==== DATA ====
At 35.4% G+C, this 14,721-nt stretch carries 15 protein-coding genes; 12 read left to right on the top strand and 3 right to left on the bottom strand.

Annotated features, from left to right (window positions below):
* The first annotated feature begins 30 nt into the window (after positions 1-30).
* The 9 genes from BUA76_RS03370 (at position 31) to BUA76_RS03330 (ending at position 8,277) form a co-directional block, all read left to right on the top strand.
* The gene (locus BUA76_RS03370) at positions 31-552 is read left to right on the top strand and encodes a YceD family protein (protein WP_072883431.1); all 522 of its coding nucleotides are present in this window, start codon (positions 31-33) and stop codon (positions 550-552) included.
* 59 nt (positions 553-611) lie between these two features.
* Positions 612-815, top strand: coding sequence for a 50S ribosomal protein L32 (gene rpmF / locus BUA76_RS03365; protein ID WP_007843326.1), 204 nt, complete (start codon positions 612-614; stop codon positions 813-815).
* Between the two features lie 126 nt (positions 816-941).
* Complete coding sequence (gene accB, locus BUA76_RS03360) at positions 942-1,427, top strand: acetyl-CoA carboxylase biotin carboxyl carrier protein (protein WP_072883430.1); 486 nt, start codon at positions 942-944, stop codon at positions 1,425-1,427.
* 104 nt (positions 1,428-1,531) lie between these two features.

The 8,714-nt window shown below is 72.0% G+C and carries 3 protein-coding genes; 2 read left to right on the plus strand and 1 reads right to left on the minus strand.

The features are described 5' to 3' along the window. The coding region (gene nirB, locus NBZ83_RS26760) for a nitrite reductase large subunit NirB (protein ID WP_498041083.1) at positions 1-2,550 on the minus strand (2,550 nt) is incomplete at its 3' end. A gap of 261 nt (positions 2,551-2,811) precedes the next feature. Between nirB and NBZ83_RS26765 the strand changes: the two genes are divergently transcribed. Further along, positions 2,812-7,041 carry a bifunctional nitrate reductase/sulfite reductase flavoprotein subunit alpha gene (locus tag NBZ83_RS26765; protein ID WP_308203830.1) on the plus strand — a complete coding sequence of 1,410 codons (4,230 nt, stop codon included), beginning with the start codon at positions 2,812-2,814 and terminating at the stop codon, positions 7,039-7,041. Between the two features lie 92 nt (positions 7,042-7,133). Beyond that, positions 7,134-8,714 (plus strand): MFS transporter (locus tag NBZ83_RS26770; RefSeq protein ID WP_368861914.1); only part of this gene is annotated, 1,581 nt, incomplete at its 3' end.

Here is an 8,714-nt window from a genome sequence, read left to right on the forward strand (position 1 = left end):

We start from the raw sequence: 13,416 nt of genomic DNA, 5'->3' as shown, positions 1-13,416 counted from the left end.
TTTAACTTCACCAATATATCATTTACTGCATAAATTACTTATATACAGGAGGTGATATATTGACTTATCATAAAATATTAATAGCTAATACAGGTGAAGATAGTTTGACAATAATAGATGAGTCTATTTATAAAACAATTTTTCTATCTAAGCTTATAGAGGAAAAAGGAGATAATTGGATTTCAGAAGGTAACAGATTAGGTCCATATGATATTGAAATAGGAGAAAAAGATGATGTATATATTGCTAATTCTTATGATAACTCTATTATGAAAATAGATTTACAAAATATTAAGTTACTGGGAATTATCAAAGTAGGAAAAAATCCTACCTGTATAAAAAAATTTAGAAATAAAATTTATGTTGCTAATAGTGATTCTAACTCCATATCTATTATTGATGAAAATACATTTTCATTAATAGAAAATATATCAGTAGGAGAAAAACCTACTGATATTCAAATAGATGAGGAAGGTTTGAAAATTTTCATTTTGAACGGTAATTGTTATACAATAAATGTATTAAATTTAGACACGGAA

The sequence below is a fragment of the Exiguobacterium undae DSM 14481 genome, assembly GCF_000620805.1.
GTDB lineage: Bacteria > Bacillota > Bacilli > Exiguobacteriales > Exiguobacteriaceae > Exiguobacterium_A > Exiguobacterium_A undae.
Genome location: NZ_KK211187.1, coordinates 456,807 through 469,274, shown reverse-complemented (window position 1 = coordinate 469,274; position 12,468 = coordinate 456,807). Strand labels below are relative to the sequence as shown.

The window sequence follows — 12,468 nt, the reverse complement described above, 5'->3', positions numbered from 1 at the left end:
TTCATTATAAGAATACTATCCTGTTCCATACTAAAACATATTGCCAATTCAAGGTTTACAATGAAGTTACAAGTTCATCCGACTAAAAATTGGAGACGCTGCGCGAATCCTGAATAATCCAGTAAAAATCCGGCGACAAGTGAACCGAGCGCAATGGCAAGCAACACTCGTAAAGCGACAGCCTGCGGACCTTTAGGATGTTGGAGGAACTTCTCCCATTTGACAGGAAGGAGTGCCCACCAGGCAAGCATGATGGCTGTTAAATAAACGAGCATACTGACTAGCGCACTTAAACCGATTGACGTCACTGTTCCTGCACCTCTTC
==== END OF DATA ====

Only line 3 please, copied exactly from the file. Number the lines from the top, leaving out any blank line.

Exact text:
* The first annotated feature begins 30 nt into the window (after positions 1-30).